Exclusive: No wall, but more high-tech gear, fencing sought by U.S. border agents
WASHINGTON (Reuters) - Federal agents who patrol the U.S. border with Mexico want 23 more miles (37 km) of fences, better radios and more aerial drones to tighten the southern frontier, according to an unpublished U.S. government study that influences budget requests.
The modest scope of the requirements, details of which were contained in internal emails seen by Reuters and described by Border Patrol officials in interviews, contrasts sharply with calls by Republican presidential candidates for more drastic measures to secure the border. Front runner Donald Trump and rival Ted Cruz have both pledged to build a border wall, a project that could cost several billion dollars.
The extra fences sought by agents in Texas and California would be the first major fencing addition to the nearly 2,000-mile-long southern border in five years. They would cost about $92 million based on the costs of previous fences, though experts say that cost has risen.
Border Patrol has not asked its parent agency, U.S. Customs and Border Protection (CBP), to request funding for any new fences so far.
Border Patrol Chief Ronald Vitiello told Reuters that he is aware that some of his agents require "handfuls" of miles of additional fencing, though he declined to comment on the number of additional miles required.
The 653 miles of fencing currently along the southwest border is a mix of wall-like fences and more basic vehicle barriers. About half of it was built for $1.2 billion in the four years after 2007, when Congress gave the Department of Homeland Security (DHS) a mandate to fence the most vulnerable sections of the 1,954-mile border.
Building those fences required the department to waive 36 environmental and tribal sovereignty laws, including the Safe Drinking Water Act and the American Indian Religious Freedom Act, and mired the government in costly litigation with property owners.
The CBP has for the past three years used the internal study to gauge border agents' most urgent needs and inform Border Patrol funding requests, though the agents' specific requirements are not spelled out in budget documents.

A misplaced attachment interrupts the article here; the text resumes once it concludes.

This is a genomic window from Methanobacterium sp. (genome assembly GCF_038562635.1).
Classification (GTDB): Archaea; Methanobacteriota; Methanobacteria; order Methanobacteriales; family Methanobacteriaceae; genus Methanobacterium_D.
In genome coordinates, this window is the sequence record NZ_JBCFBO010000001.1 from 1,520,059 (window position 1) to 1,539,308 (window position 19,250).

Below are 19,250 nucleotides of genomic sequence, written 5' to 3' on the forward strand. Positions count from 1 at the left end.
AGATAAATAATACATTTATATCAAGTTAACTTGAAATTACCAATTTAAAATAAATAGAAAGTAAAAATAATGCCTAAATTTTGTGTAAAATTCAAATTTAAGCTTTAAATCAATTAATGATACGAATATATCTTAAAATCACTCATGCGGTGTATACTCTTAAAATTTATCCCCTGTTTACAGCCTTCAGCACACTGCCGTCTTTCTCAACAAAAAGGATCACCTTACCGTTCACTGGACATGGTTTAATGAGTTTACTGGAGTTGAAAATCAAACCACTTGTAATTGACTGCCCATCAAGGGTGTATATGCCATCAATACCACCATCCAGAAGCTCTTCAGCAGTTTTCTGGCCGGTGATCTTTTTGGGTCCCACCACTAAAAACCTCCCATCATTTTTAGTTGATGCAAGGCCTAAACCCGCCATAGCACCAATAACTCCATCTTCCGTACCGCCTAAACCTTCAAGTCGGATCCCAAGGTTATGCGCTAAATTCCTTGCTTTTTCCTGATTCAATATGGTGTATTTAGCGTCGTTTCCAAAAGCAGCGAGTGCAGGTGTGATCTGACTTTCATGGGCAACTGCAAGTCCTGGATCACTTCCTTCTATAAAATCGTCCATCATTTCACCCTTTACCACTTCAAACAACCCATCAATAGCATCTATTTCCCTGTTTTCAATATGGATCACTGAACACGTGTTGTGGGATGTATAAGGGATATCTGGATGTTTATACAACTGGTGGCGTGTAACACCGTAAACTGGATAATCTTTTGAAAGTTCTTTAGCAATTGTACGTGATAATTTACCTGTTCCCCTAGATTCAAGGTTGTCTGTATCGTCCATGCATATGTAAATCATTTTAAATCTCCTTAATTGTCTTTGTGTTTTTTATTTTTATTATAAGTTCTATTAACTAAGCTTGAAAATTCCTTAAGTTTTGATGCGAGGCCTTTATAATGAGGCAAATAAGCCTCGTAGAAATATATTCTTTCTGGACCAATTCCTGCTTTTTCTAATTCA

The study also uses a border visualization and threat simulator built by Johns Hopkins University researchers who have run similar programs for the U.S. military, according to Vitiello.
The new fencing that agents require is for three sectors of the border, and would mainly consist of metal or concrete bollards clustered closely enough to prevent people from squeezing through, according to a March email between Border Patrol officials.
Apprehensions of people trying to cross illegally into the United States over its southwest border have mostly declined since the 1980s and 1990s, and they hit a nearly four-decade low in 2011. After a small rise, they dipped to near 2011 levels again last year.
Agents have also identified more reliable radios, handheld surveillance drones and all-terrain vehicles as resources they need urgently to close border security gaps, Vitiello said.
The Border Patrol has been doubling down on a "virtual wall" of drones, blimps and tower-mounted cameras, an approach that has produced mixed results.
The bulk of the CBP’s current $447 million annual budget for fencing, infrastructure, and technology goes toward surveillance towers, unmanned aircrafts, retired military blimps, and other advanced technological equipment.
After jumping to $1.5 billion in 2007 following the Congressional mandate to build hundreds of miles of new fencing, that budget decreased for several years, but has been rising steadily since 2013.
A Senate appropriations committee spokesman confirmed that "border security remains the biggest investment area" in the DHS appropriations bill, but he and his House committee counterpart declined to speculate on future funding levels.
The DHS, which oversees the CBP, had taken ownership of more than 3,900 items of excess equipment from the U.S. Defense Department as of a year ago, according to a U.S. Customs and Border Protection presentation obtained by Reuters. That included "Marcbots" - wheeled robots that detect tunnels - and advanced radar surveillance systems.
But watchdog agencies and the Border Patrol agents' union have criticized DHS and CBP for neglecting their stocks of basic equipment, such as radios, and not effectively demonstrating how new acquisitions improve border security.
DHS pledged to improve its equipment investment policies following several such reports. A senior official with the department's inspector general said the internal review of border security gaps will help CBP "re-assess where all the risk is and then re-allocate the resources to the greatest risk areas."
The Government Accountability Office said it is about halfway done reviewing Border Patrol's ability to address border security gaps as part of a review requested by U.S. lawmakers on homeland security committees. It expects to release those findings in the latter part of the year.